What can we learn from this area of law other than the dry technical stuff? I think it says a great deal about what families are about; the role of relationships, parents and children, etc. We should seek to perpetuate the memory of those who came before, and even more of those cut down in the fullness of life. To honor their memory is supreme.
Bottom line - If a married man dies childless today, and leaves a brother, his widow needs to perform Halitzah with that brother before she may remarry. This is a serious requirement, according to many hlachic opinions she will be considered an adulteress if she remarries without having undergone Halitzah
No, it is not relevant in the sense that it should be practiced.It is relevant in the sense that it gives us deep insight into the sociology and familial patterns of our ancient and medieval ancestors.Furthermore, it underscores the benefits of our own modern society and how we have largely broken from practices that contributed to the subjugation of women and humiliation of men.
Deuteronomy (25:5-10) explicitly details the law concerning the yibbum, known as the levirate marriage.It essentially details that if a married man dies, leaving his wife childless, his brother has a choice to either marry the widow and bear her a son with the name of the deceased or to reject her.If the surviving brother rejects her, a halitzah or “tearing” ceremony takes place, wherein the widow tears the shoe from his foot, spits in the brother’s face, and declares: “This is done to the man who does not build his brother’s house!”The brother is then to be called bet halutz ha-na’al, “Family of the Un-Shoed One.”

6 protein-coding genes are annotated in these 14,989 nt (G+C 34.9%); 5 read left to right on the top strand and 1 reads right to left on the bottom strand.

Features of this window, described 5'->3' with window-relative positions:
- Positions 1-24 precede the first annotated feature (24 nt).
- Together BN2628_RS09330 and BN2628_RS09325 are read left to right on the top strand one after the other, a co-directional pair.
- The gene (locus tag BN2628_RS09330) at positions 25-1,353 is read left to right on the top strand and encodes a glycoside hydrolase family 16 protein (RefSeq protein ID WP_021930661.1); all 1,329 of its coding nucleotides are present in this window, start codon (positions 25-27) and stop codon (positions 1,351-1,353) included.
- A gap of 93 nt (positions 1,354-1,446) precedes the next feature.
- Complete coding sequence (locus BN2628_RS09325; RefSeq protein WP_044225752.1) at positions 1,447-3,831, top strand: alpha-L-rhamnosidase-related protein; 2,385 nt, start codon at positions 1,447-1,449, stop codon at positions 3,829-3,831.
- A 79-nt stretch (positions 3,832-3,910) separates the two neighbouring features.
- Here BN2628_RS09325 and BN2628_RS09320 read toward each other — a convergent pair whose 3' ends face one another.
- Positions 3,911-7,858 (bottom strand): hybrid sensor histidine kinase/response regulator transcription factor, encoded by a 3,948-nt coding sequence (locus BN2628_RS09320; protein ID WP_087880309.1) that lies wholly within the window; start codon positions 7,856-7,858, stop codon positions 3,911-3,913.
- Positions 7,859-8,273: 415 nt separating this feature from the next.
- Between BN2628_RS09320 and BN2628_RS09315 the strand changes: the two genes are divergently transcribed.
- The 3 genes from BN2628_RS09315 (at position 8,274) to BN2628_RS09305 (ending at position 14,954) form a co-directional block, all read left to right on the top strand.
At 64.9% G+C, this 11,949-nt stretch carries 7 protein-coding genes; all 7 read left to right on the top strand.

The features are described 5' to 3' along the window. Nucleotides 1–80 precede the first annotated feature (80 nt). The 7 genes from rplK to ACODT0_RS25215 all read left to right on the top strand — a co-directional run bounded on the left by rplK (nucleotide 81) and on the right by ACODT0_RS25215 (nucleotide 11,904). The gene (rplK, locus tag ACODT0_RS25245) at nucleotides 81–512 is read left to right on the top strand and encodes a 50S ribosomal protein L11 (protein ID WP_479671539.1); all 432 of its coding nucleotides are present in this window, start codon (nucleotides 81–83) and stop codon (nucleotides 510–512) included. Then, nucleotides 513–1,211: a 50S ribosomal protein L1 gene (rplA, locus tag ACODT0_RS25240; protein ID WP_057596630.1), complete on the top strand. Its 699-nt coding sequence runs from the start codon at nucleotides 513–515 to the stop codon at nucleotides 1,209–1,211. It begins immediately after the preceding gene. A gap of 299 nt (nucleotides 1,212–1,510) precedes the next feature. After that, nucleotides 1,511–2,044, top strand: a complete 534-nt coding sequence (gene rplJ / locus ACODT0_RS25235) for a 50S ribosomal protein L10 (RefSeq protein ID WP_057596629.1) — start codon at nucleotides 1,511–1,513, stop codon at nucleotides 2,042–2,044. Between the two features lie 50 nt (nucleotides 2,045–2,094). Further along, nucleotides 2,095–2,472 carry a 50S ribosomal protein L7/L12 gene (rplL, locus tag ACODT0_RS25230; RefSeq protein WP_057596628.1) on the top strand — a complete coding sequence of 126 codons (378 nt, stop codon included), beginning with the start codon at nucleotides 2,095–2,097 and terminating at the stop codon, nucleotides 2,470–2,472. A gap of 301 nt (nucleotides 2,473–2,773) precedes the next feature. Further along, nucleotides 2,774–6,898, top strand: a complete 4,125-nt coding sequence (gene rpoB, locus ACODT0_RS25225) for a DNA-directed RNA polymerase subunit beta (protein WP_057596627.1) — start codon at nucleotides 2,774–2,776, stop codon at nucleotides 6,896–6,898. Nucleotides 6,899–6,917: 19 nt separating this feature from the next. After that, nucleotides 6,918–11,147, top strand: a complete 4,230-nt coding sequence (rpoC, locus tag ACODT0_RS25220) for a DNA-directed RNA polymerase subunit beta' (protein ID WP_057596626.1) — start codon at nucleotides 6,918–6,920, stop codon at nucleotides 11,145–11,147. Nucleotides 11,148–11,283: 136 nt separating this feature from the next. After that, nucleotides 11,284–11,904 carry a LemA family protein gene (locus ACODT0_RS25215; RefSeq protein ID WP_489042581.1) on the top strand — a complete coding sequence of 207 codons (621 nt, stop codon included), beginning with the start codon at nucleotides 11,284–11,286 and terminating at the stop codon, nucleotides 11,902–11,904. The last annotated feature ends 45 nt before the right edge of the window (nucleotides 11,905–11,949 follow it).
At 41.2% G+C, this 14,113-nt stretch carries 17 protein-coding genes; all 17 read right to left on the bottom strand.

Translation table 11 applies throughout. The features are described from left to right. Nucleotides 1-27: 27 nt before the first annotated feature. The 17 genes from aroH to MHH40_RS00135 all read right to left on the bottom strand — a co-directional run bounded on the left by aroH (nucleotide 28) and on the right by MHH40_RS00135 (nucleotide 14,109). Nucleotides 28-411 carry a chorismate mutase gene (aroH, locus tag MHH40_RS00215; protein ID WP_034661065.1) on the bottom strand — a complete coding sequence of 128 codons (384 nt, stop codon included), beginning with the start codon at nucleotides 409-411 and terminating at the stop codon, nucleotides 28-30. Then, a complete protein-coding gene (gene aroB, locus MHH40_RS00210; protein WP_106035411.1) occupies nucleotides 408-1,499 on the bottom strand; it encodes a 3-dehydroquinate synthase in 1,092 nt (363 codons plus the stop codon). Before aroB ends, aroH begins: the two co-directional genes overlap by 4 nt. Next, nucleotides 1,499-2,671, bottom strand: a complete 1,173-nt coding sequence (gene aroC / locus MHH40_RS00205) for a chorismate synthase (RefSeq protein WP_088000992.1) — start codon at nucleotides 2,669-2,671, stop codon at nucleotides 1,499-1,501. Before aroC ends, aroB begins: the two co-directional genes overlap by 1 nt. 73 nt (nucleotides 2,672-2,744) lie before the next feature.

In this law, we see that the Torah sensitively encourages a childless man’s name to be carried on with the two closest people to him.Today, there are many traditions in Judaism that also encourage ways for the name of a deceased family member to live on through others.However, we also see in this law a patriarchal family system that assumes the married woman will remain a member of her husband’s family after his death.Without the yibbum or levirate marriage, the childless widow in this society can neither be a virgin in her own father’s house nor a mother in her husband’s family, which were the two primary roles for women in that society.Therefore, given their circumstances, this arrangement benefitted women.
Levirate marriage, however, may not have actually been appealing to men at the time. For example, the story of Judah and Tamar (Gen. 38) and Ruth and Boaz, portray the women disguising themselves in order to entice the men into the relationship.After all, why would he enter into it? If he bears a son with his brother’s widow, the brother’s property that would have been passed on equally between him and any other surviving brothers as part of family property will now solely go to this son.And yet the alternative of the halitzah, shoe-stripping (a symbol of public emasculation) and spitting rite is certainly intended to encourage him to marry her because of its cruel public humiliation.